A week ago, Tennessee’s Department of Education announced it was going to start conducting monthly “child well-being” assessments of every single kid under age 18 in the state. These could be by phone, email, or a knock on the door. On home visits, the so-called “well-being liaison” would be allowed to interview the children privately.
Did the state set any standards for what sort of person would be given kind of access and responsibility? Well, the liaisons had to be at least 20 years old, and they had to pass a background check.
The parental uproar that ensued, I’m happy to report, was immediate and deafening. By Friday, just three days after the initiative was announced, it had been withdrawn by Gov. Bill Lee (R) and the state’s education commissioner, Dr. Penny Schwinn.
“Although well-intentioned, we have missed the mark on communication and providing clarity around or role in supporting at-risk students during an unprecedented time,” Schwinn wrote in a letter to the state’s General Assembly. “Governor Lee has asked our department to remove this guidance and go back to the drawing board so we get it right. I want to assure you that we recognize the concerns that you and your constituents share.”
The concern seems to be pretty basic: How dare you come to my house and investigate me as if I’m a suspected child abuser?
“We were encouraging people to call the governor’s office and their elected officials,” Dan Beasley, staff attorney at the Home School Legal Defense Association (HSLDA), told me. “Our data show that about 1,600 people responded directly to our action.” That seems to have done the trick.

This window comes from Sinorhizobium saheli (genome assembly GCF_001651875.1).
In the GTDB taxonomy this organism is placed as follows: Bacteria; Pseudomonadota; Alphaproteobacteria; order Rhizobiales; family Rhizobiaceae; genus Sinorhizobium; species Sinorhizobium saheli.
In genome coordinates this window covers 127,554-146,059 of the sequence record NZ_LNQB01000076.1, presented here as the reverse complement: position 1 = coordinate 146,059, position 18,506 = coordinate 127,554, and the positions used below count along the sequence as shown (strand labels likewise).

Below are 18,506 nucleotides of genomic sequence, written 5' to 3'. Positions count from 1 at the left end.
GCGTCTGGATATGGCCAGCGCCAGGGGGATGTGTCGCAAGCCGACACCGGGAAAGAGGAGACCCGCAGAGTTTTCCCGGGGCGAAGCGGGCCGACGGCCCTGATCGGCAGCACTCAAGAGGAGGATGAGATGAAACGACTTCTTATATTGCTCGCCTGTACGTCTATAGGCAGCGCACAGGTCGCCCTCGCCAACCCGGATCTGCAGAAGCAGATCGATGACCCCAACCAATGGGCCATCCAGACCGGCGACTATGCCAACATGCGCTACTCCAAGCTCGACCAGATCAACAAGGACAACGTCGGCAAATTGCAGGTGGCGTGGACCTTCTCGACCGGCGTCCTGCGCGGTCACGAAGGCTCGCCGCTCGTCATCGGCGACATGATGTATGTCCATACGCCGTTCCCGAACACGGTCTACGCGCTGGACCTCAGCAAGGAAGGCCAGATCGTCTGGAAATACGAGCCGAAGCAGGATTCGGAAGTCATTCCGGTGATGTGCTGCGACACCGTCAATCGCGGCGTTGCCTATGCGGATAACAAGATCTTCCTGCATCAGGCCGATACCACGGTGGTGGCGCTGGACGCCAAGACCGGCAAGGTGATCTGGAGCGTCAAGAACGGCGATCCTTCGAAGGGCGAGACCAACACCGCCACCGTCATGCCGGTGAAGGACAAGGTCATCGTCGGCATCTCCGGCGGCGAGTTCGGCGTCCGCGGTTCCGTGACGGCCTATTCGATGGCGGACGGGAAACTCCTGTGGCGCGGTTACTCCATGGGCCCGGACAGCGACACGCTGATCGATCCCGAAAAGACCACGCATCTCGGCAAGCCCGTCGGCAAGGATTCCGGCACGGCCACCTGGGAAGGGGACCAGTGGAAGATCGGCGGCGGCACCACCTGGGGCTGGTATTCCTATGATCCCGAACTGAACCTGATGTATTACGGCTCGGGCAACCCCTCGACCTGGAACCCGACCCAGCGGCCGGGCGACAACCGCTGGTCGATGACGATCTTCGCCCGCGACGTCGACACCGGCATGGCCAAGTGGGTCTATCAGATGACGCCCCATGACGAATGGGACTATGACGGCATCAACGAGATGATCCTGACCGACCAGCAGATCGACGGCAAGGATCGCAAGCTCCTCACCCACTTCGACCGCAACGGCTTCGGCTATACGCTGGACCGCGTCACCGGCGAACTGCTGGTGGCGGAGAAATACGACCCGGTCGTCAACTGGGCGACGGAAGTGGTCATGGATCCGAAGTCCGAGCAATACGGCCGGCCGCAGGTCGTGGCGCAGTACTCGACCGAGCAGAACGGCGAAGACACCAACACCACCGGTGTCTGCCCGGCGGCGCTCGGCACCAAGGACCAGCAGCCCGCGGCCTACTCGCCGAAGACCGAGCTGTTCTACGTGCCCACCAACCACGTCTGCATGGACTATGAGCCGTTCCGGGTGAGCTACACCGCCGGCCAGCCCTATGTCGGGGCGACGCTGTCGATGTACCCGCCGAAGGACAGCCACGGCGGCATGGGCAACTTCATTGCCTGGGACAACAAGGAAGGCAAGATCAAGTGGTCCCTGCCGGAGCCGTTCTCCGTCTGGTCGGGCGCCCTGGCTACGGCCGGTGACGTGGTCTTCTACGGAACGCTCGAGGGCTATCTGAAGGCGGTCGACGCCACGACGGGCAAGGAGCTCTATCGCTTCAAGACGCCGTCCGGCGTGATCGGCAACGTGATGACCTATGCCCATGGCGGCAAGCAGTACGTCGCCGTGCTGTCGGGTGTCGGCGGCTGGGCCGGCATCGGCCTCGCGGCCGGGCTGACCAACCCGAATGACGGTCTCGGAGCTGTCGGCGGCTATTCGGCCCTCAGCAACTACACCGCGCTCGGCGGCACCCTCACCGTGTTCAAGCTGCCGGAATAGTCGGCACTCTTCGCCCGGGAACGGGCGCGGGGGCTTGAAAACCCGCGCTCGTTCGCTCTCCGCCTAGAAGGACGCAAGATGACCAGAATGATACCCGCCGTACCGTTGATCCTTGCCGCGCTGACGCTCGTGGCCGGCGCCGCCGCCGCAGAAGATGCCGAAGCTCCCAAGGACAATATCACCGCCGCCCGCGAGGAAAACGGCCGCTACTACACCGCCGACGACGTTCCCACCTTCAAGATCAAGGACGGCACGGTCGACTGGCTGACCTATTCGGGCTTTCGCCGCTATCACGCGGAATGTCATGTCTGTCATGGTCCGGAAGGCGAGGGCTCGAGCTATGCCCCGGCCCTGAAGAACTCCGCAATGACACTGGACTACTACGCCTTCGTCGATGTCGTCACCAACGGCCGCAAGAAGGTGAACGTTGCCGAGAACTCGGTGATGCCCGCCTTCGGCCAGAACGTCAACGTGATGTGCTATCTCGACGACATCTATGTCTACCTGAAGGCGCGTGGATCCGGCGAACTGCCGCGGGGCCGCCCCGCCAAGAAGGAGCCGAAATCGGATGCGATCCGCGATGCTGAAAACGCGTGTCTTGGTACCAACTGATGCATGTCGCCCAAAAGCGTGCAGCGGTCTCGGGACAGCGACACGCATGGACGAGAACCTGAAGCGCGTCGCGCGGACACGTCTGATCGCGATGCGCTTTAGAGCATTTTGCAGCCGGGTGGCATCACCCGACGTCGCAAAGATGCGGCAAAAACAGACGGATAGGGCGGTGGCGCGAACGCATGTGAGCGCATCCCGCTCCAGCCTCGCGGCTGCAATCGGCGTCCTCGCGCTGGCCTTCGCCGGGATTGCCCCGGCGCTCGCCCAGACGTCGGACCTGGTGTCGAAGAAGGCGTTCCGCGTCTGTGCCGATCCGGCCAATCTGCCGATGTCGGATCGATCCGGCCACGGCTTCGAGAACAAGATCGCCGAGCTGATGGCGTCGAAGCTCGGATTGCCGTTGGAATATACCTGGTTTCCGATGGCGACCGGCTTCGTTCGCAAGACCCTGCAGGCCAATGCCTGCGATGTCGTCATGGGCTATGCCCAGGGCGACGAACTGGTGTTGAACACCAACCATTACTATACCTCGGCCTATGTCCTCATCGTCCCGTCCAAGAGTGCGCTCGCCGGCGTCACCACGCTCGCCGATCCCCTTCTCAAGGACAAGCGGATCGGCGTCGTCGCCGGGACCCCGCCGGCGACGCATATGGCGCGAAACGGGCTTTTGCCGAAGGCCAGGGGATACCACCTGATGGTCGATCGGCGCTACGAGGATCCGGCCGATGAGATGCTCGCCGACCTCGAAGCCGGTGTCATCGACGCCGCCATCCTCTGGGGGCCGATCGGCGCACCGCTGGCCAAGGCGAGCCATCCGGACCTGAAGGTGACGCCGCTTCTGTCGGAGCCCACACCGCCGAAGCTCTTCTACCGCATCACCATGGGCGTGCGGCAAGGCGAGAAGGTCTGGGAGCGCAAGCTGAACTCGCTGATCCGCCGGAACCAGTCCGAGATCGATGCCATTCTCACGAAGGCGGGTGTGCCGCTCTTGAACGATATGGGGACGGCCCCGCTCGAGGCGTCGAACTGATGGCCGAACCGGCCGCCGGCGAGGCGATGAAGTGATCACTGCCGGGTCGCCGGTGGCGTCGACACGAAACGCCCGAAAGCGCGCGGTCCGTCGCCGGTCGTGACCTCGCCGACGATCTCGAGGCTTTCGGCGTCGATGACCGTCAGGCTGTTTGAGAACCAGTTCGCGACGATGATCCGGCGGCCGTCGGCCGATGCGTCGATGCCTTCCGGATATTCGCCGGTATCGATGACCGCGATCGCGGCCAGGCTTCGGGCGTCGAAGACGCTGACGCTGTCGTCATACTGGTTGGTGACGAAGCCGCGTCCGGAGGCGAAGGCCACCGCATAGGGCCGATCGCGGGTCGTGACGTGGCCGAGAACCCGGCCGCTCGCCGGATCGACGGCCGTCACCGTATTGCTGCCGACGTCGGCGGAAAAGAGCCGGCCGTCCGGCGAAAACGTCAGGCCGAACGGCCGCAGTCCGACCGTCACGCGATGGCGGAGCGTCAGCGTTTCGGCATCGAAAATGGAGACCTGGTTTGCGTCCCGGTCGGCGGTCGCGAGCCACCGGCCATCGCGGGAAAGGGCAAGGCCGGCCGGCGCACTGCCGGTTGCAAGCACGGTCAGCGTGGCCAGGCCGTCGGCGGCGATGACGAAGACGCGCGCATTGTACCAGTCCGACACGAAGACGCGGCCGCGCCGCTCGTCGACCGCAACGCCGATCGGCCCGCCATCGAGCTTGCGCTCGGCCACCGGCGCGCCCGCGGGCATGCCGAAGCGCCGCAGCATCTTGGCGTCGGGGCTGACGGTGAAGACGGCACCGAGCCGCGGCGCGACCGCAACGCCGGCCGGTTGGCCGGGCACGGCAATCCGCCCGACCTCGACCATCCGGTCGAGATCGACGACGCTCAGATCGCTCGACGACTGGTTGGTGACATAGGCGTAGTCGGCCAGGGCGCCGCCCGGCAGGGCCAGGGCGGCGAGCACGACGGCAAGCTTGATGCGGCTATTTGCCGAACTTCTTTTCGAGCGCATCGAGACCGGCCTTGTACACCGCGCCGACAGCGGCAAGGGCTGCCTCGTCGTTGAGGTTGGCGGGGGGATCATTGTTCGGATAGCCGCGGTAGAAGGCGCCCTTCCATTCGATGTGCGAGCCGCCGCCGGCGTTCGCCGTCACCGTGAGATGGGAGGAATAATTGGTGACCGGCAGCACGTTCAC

The state’s initiative was created by the Child Wellbeing Task Force, a 38-member committee concerned that kids might be suffering behind closed doors, out of sight from teachers who might have noticed their distress and reported it to child protective services under different circumstances.
I can understand the worry: No one wants kids to be hurt or starved behind closed doors. The problem is that the state should not go around visiting people’s homes just because someone, somewhere, might be in trouble. As the HSLDA wrote in a note to its constituents, “such a policy, if adopted, would threaten the right of parents to be presumed to act in their own child’s best interests.”
Even Schwinn seemed to understand that. “I acknowledge the vast difference between providing support for vulnerable children as opposed to any potential overreach into what parents determine is best for their children,” wrote the commissioner.
The problem, said Diane Redleaf, co-chair of United Family Advocates and Let Grow’s legal consultant, is that “surveillance isn’t the support families need.” While the idea was to make sure families weren’t lacking food, shelter, or healthcare, a home visit from the government can too easily mistake poverty for neglect, and possibly separate children from their parents. Even cases that are ultimately dismissed can be traumatic.
So now, as Tennessee reflects upon its overreach, perhaps the Department of Children and Families in Massachusetts could do the same. As The Boston Globe reported this past weekend, the state’s DCF has the power to remove children who are being abused—as it should—but it considers distance-learning no-shows to be possible abuse cases.
That’s right: a kid who misses Zoom lessons could earn his parents a visit from child services. One mom even got a call from DCF because an adult male had allegedly exposed himself in front of her daughter’s virtual class—except the “adult male” was actually the girl’s autistic six-year-old brother. Rather than apologizing for the mistake and dropping the case, the school district notified the police anyway, The Globe reported.
That’s why you don’t want officials knocking on every door just because they can. The chances for overreaction and obtuseness are just too great.